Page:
Namibia: Lockdowns Won't Stop Sex Crime

25 September 2020

"CLAIM NO EASY victories," Amilcar Cabral, the father of independence in Guinea Bissau and Cape Verde, said when urging party members to drive out colonisers.

Namibian leaders should adopt Cabral's mantra if societal ills like child molestation, incest, rape and gender-based violence are to be eliminated or vastly minimised.

Politicians and security officials have been quick to declare that the state of emergency that ended last week was highly effective in reducing crime across Namibia. Some boasted that as a by-product of measures to curb the spread of Covid-19, family relations were greatly improved by the ban on the sale of alcohol, the curfew and lockdowns.

Propaganda will never beat the truth.

Like Pandora's box, the end of the state of emergency has lifted the lid on social evils lurking beneath the surface, if not worsened, as the country's attention was fixed on the global pandemic that led to a standstill of just about every human activity.

So far this month, the police recorded at least nine instances of rape of minors, with the majority by relatives or guardians. In July (yes, 2020), two-week-old Charmaine Moss died after allegedly being raped by her own father, Gert Skrywer, who has since appeared in court, according to Republikein.

An English daily reported this week that a 15-year-old girl was allegedly raped in a government Covid-19 quarantine facility at Swakopmund.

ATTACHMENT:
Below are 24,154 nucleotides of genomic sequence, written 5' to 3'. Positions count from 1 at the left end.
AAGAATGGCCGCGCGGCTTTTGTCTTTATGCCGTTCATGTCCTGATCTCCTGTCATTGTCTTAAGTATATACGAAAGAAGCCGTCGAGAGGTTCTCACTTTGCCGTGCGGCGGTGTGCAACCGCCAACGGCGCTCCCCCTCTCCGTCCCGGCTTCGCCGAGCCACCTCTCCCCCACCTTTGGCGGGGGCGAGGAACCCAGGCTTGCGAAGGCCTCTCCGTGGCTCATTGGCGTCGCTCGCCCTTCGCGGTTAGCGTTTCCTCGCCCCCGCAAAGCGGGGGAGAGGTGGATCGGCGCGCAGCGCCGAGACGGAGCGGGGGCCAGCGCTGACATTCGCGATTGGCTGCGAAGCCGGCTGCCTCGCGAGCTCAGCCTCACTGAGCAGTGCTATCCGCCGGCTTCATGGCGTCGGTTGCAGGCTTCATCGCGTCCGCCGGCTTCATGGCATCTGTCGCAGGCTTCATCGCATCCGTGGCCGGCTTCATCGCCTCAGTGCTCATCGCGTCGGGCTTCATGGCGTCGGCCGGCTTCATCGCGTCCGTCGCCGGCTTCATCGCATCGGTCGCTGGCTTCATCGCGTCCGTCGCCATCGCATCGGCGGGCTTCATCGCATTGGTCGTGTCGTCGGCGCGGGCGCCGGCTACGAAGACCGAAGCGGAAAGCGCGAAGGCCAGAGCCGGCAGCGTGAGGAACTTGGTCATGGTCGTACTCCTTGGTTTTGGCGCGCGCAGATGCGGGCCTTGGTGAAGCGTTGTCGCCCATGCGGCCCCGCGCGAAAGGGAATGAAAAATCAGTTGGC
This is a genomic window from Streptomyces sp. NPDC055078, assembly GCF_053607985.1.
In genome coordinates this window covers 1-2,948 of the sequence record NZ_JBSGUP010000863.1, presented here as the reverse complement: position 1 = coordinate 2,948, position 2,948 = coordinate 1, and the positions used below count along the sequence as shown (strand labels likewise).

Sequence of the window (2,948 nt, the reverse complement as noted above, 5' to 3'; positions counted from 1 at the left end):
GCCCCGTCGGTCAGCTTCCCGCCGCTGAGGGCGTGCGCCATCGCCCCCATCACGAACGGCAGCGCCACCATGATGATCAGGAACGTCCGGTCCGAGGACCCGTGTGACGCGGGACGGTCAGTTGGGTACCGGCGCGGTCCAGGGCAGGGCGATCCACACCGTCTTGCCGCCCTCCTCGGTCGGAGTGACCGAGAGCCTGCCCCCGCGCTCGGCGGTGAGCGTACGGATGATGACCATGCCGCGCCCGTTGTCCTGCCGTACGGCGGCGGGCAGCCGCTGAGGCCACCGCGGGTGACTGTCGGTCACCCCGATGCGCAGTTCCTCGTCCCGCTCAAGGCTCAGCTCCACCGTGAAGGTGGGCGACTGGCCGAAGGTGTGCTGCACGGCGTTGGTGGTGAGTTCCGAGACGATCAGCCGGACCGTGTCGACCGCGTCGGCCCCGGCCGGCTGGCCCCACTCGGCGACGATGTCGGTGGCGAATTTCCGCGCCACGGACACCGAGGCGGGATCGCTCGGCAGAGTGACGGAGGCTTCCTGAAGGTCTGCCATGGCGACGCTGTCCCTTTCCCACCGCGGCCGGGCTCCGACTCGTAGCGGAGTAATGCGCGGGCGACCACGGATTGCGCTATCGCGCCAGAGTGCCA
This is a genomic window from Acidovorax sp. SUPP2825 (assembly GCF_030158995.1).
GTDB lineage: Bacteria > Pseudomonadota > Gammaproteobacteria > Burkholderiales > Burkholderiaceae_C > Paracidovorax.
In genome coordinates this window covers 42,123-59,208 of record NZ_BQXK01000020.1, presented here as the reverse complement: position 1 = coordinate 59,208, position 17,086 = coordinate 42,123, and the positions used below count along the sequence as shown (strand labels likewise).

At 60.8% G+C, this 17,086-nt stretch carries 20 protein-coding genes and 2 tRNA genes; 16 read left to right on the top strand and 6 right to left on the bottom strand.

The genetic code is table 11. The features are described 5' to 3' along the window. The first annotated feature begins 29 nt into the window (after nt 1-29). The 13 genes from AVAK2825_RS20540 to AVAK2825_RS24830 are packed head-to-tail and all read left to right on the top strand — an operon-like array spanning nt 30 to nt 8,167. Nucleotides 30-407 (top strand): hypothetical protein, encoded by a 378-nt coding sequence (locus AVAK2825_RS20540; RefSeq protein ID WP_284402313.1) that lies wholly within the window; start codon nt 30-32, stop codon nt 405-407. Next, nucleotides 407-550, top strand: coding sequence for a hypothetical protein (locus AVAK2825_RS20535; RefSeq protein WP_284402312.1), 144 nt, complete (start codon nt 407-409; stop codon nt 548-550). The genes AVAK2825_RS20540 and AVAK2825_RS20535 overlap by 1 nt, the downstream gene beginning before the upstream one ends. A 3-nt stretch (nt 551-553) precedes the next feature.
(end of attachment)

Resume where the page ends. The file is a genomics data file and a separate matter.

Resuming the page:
The media last week reported that two men broke into a house in Havana, Katutura, and allegedly raped a 12-year-old girl while forcing her mother and little sister (8) to watch the harrowing ordeal. It is suspected the gang of two was also responsible for 14 similar rape and violence cases in the Goreangab township of Katutura last year.

In Havana, a man was killed when he tried to rescue his 22-year-old sister from being raped.

The list is endless and continues to grow despite the courts harshly sentencing men to decades behind bars.

The reality is that Namibia has increasingly become unsafe and unpeaceful for many of its citizens.

Mass mobilisation, awareness campaigns, a drive for a regeneration of moral and ethical values are urgently needed. Prayers which have become once-off publicity events will never be enough.

We believe there's a need to create more safe havens for the weak and vulnerable, particularly children and women. Our leaders must involve the masses in widespread re-education drives, mobilisation and the creation of safe centres or shelters. This should start at a young age.

Police and military operations (Hornkranz, Kalahari, Namib) provide leaders with a false sense of achievement. Crime rates are not decreasing. If anything, crime is going further underground.

Rape, child molestation and incest are committed behind the closed doors of homes; the perpetrators are among families' most trusted members or the breadwinners.

Then there are the workplace predators. Managers of private companies, business owners, senior government officials and politicians regularly prey on women, particularly young ones, who are desperate for a job or career advancement. In some cases, this also has the knock-on effect of fostering misogyny in the workplace.

It's a dire situation we are in.

While we cannot heap all the responsibility on government leaders as home-based crimes are difficult to police, we call on leaders to revisit mobilisation drives like that of Amilcar Cabral in harnessing the power of mass awareness and education.

"Educate ourselves; educate other people, the population in general, to fight fear and ignorance, to eliminate little by little the subjection to nature and natural forces ...

"Hide nothing from the masses of our people. Tell no lies. Expose lies whenever they are told. Mask no difficulties, mistakes, failures. Claim no easy victories ..."

In short, take the masses into confidence to eliminate evils in society such as corruption, crime and ignorance.

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